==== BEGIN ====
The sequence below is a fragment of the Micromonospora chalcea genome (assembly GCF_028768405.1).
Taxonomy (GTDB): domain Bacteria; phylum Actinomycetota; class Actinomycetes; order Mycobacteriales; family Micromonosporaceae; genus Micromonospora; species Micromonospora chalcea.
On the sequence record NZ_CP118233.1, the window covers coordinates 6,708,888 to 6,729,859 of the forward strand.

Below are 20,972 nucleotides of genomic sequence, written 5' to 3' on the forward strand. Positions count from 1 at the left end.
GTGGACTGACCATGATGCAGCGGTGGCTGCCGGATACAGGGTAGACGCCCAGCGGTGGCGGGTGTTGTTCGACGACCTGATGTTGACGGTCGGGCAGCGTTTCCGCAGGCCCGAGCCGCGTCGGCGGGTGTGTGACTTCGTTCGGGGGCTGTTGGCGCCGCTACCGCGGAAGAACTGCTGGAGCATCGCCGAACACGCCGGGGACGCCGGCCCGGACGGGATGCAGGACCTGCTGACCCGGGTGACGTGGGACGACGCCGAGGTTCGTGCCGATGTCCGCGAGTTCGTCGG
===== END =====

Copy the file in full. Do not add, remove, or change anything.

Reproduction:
The sequence below is a fragment of the Micromonospora chalcea genome (assembly GCF_028768405.1).
Taxonomy (GTDB): domain Bacteria; phylum Actinomycetota; class Actinomycetes; order Mycobacteriales; family Micromonosporaceae; genus Micromonospora; species Micromonospora chalcea.
On the sequence record NZ_CP118233.1, the window covers coordinates 6,708,888 to 6,729,859 of the forward strand.

Below are 20,972 nucleotides of genomic sequence, written 5' to 3' on the forward strand. Positions count from 1 at the left end.
GTGGACTGACCATGATGCAGCGGTGGCTGCCGGATACAGGGTAGACGCCCAGCGGTGGCGGGTGTTGTTCGACGACCTGATGTTGACGGTCGGGCAGCGTTTCCGCAGGCCCGAGCCGCGTCGGCGGGTGTGTGACTTCGTTCGGGGGCTGTTGGCGCCGCTACCGCGGAAGAACTGCTGGAGCATCGCCGAACACGCCGGGGACGCCGGCCCGGACGGGATGCAGGACCTGCTGACCCGGGTGACGTGGGACGACGCCGAGGTTCGTGCCGATGTCCGCGAGTTCGTCGG